D&D Beer Pairings: The Barbarian

When listening to Dungeon Masters talk about their games, you hear a few terms bandied about. RP heavy, rules agnostic, beer and pretzels etc. Today, I’m most interested in that last one. Well, that last one minus the pretzels. Since every other campaign begins in a tavern, I think it’s important that we consider what fuels many adventures: beer.

I’ve teamed up with Jessica Clare, General Manager at Cleophus Quealy Beer Company and licensed cicerone, to pair beers with every D&D class.

Me: We’re talking about the Barbarian today. For those, who for some reason don’t know, they rage like dumpster fires with about the same level of social grace. They’re characterized by their frontline battle ability and their strange affinity for the d12.

Now, I think everyone is familiar with the cliche of the Barbarian ale-hound, but if you really want to embody the spirit of these bruisers, what kind of beer should we be looking for?

Jessica: First of all, as we talk about the classes, I think there are actually two answers to the beers they would drink–one is the kind they are likely to MAKE, the other is what they’d order in a tavern away from home. So I’m going to hit you with both, and throw in some real-life examples.

When I think of Barbarians, I IMMEDIATELY think of sahti. Sahtis are a very old Scandinavian (specifically Finnish) farmhouse beer style, noted for being brewed with whatever grains are handy (rye, usually–Scandinavia isn’t in the barley belt, so they’ve never had a huge supply of the brewing grains the way Germany and England historically have), fermented with baker’s yeast instead of brewer’s yeast, and seasoned with juniper and sometimes honey rather than hops. Old school sahti brewers used to fill a canoe with sahti, shove it out into a lake to ferment for a few days, and then would pull it back to shore. Sahtis are served super fresh (within a few days of brewing) and are super boozy (7% ABV or higher). They’re thick, uncarbonated, and thanks to the yeast, just reek of banana and juniper.  

Basically, sahtis rustic as fuck.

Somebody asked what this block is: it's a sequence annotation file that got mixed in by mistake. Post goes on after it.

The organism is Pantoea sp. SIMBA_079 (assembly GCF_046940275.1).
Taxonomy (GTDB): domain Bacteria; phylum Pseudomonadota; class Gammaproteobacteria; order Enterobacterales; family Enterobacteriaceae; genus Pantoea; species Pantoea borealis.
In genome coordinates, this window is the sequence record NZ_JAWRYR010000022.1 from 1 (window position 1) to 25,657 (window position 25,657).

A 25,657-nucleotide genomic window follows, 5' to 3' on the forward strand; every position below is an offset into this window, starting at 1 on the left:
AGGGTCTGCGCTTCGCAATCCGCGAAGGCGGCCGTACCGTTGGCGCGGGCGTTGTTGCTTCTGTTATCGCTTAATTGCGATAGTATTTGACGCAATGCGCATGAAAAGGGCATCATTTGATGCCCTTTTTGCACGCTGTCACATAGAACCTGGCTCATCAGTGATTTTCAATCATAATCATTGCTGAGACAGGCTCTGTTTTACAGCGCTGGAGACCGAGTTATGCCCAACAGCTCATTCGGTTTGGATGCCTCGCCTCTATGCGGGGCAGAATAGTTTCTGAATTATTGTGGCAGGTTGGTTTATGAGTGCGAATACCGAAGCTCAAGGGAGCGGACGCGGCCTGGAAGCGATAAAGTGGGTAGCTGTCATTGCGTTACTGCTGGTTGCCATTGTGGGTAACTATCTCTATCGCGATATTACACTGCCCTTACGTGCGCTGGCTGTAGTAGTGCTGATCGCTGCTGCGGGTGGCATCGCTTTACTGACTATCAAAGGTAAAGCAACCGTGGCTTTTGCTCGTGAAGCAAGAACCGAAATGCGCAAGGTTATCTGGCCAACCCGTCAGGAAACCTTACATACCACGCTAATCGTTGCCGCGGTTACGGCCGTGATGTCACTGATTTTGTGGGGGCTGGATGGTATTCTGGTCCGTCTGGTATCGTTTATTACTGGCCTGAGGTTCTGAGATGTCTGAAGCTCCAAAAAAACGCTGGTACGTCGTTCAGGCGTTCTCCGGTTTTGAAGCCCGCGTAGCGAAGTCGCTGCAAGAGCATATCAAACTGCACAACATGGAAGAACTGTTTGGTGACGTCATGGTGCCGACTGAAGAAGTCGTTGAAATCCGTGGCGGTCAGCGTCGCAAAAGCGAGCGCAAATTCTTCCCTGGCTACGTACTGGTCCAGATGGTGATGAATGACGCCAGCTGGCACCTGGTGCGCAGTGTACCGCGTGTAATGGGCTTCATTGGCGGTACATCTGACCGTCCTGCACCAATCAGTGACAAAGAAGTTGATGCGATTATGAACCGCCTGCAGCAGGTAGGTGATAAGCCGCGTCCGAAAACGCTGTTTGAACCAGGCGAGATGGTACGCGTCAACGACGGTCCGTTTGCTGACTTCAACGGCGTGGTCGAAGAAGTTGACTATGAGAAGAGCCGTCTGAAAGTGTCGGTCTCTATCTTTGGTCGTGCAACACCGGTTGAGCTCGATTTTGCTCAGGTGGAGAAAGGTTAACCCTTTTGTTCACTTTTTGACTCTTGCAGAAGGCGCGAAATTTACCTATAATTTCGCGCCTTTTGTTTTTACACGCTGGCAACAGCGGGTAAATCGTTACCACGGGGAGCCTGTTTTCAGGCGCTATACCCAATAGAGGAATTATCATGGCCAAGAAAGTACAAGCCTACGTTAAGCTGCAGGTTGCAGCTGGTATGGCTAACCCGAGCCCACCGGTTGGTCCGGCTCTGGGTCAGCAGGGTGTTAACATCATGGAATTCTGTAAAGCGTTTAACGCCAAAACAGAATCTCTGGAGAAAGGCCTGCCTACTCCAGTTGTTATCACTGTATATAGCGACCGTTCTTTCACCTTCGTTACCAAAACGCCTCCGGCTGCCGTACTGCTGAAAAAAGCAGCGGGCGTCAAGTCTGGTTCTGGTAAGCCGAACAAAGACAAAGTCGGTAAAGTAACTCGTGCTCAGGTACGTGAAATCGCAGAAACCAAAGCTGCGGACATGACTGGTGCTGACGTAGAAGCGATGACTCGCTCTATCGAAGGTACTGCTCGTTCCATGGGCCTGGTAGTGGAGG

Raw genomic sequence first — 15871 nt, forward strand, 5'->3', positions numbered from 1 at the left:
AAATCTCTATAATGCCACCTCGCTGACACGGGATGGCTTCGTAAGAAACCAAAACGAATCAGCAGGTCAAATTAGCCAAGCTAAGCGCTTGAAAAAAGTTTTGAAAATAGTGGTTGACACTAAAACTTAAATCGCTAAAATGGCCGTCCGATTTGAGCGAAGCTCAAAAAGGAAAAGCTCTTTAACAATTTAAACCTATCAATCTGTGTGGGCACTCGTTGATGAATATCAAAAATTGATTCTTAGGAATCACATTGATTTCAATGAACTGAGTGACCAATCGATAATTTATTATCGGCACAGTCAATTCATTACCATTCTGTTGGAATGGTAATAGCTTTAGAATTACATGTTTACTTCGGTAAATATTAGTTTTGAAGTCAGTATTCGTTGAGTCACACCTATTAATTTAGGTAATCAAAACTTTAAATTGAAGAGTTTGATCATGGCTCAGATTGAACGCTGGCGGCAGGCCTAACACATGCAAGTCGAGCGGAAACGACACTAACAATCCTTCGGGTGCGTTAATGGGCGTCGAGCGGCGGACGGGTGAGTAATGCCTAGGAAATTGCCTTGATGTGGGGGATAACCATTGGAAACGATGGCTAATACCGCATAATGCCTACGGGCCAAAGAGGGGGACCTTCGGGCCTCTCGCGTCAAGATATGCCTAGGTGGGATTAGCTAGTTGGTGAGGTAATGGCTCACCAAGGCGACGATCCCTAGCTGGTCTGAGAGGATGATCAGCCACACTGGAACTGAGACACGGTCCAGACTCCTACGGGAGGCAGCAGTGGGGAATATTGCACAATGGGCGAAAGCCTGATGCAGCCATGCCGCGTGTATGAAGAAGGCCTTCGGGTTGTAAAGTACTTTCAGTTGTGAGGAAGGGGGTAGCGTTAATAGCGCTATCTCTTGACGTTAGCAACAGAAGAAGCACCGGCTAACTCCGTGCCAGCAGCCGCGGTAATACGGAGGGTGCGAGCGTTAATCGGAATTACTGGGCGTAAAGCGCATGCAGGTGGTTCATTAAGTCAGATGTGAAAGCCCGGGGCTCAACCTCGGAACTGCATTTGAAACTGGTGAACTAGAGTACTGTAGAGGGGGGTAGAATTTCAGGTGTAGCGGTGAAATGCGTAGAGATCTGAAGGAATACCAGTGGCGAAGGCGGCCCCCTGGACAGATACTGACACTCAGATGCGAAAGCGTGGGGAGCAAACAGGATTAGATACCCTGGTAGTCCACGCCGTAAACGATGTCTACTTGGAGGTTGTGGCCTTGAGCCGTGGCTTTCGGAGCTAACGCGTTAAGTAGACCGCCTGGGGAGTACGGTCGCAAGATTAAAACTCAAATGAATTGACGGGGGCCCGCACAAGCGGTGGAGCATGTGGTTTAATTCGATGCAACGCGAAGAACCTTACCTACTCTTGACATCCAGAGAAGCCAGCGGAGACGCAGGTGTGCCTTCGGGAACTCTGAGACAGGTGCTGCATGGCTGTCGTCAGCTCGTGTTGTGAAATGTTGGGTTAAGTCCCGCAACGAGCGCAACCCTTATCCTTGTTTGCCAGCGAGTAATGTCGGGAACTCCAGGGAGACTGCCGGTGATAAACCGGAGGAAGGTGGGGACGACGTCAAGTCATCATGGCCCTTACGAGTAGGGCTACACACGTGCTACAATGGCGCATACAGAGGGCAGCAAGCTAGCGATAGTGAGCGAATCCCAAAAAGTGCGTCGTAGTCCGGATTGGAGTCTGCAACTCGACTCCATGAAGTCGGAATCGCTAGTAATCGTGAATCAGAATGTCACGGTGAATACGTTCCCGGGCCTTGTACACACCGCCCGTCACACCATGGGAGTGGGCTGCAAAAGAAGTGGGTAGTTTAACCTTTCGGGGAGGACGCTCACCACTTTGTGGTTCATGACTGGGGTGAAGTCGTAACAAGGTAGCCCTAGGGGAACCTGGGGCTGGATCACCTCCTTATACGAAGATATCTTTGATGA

Since I can’t imagine there are many barbarian farmers, something like a sahti seems like what barbarians would be most likely to have around–ready quick, high alcohol, can be made out of basically anything, and you don’t need any fancy equipment or techniques to make ’em. The vikings were making sahtis, so I bet barbarians could get down on them. 

As for what I think barbarians would order in ye olde alehouse, my money is on whatever’s strong and cheap. No frills. If I were a fine, upstanding alewife, I would brew a nice, strong, no-frills barleywine for my barbarian customers–a little sweet and nice and strong. Think along the lines of Firestone Walker Parabola or Sierra Nevada Bigfoot. If I were more of a scumbag pub owner, I’d probably dump leftover beer and booze into a cask and serve them that swill. 

Me: That makes sense. I could definitely see barbarians loving canoe beer, but I want to make a pitch for an alternate theory. If we were talking low fantasy and had access to all beers from history, do you think Pabst Blue Ribbon or Red Stripe would be good barbarian beers? Or do you suppose they would turn their nose up at the relatively low ABV and fairly mild flavor profile?

Jessica: I actually think they’d be too mild and low ABV for barbarian tastes. (Actually been thinking about those as fighter beers)

I don’t think a barbarian would deny any beer handed to them, but I definitely think they’d give shit about weak beer (think Dennis Hopper yelling at Kyle McLaughlin about Heineken). 

If we’re going all beers from history, I definitely think Sierra Nevada Bigfoot would be a barbarian Beer of choice. Maybe even good ‘ole Old Foghorn by my alma mater, Anchor. Barleywine is historically English, but I think the old school American versions would actually hit the nail on the head. Boozy, rich, pretty easy to find, and no frills. 

Me: Fair enough. Are there any beers that, to your knowledge, induce or intensify raging?

Jessica: Ha, I imagine that more alcohol equals more rage. Inhibitions lower, emotions amplify, and pain becomes dulled the drunker someone gets. Motor skills go to shit, too, but it’s not like barbarians are doing much stealth or precision-based fighting, so they should be able to drunkenly swing a battle axe no problem.

Me: Any final thoughts or opinions you’d like to share regarding barbarians and beer?

Jessica: Only that I pity the tavern owner who has to cut off or kick out a drunk barbarian. 

You can follow Jessica’s brewery at @Cleophus_Quealy on Twitter. She also does work for the Bay Area Brewer’s Guild at drinkbaybeer.com.

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